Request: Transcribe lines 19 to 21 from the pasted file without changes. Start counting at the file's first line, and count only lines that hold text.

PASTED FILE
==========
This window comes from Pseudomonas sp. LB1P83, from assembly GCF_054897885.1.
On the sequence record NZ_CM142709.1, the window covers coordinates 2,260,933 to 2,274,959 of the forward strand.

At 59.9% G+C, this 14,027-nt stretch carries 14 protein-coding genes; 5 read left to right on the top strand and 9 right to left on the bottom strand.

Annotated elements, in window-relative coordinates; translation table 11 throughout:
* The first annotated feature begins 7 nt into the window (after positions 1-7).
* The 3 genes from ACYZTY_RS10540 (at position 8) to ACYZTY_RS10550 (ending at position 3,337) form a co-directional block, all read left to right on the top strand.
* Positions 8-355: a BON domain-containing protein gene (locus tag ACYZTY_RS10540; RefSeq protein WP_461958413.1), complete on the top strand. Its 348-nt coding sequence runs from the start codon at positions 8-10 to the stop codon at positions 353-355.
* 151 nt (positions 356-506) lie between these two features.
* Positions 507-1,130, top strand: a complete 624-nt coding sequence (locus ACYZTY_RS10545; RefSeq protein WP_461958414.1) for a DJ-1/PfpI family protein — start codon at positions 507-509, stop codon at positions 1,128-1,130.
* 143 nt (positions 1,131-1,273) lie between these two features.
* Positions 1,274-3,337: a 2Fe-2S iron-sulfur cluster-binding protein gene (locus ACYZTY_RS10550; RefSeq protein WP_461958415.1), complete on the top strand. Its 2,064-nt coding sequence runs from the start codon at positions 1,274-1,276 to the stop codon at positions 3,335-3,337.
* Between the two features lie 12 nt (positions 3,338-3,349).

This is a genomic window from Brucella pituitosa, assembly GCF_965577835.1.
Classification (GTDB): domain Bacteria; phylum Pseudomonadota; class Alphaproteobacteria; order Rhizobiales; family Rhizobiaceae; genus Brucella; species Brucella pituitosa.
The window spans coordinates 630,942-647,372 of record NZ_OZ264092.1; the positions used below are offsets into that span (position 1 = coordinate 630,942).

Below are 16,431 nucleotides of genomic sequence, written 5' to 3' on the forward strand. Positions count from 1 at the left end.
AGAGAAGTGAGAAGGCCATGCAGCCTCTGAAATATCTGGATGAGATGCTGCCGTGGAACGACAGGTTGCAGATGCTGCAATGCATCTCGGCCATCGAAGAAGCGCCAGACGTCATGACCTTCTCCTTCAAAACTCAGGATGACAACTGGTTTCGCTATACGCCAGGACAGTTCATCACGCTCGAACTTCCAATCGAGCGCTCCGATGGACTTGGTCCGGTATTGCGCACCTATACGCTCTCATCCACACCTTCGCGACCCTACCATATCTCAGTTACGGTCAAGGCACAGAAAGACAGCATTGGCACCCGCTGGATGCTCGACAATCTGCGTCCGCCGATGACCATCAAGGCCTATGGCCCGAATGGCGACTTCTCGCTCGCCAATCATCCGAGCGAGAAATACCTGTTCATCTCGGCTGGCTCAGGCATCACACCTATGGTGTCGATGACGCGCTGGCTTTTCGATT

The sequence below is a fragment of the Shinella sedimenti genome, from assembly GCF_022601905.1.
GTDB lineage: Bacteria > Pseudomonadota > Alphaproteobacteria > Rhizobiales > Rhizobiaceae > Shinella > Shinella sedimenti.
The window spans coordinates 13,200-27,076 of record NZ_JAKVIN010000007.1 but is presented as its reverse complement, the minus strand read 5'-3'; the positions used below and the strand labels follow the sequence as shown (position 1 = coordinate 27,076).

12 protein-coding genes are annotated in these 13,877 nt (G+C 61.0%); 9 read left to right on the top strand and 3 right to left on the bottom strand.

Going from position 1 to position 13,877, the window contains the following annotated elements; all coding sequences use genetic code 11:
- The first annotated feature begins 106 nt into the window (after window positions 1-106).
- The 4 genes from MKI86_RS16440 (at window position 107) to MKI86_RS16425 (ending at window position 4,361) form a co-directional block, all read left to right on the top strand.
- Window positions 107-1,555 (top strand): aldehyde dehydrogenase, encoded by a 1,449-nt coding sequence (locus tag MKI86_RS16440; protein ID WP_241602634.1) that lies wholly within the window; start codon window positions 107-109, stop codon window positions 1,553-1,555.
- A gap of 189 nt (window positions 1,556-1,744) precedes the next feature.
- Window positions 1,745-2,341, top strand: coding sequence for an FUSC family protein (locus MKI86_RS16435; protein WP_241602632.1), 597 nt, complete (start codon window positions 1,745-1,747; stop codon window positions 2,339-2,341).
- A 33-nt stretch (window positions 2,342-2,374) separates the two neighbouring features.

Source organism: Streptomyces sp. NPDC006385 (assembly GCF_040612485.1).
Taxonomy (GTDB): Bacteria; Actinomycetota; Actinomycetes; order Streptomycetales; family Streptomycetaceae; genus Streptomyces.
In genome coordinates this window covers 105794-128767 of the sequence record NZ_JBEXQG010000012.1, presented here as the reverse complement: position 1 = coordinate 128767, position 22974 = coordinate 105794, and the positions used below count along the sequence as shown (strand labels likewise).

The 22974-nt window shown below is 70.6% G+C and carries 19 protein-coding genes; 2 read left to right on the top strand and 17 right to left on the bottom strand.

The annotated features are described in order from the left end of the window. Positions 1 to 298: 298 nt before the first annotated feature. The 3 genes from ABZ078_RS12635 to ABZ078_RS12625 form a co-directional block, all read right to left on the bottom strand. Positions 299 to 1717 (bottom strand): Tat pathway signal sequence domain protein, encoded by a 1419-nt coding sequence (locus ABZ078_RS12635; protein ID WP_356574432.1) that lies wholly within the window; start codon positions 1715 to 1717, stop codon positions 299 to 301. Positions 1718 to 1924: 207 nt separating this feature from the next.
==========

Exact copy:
GTDB lineage: Bacteria > Pseudomonadota > Alphaproteobacteria > Rhizobiales > Rhizobiaceae > Shinella > Shinella sedimenti.
The window spans coordinates 13,200-27,076 of record NZ_JAKVIN010000007.1 but is presented as its reverse complement, the minus strand read 5'-3'; the positions used below and the strand labels follow the sequence as shown (position 1 = coordinate 27,076).

12 protein-coding genes are annotated in these 13,877 nt (G+C 61.0%); 9 read left to right on the top strand and 3 right to left on the bottom strand.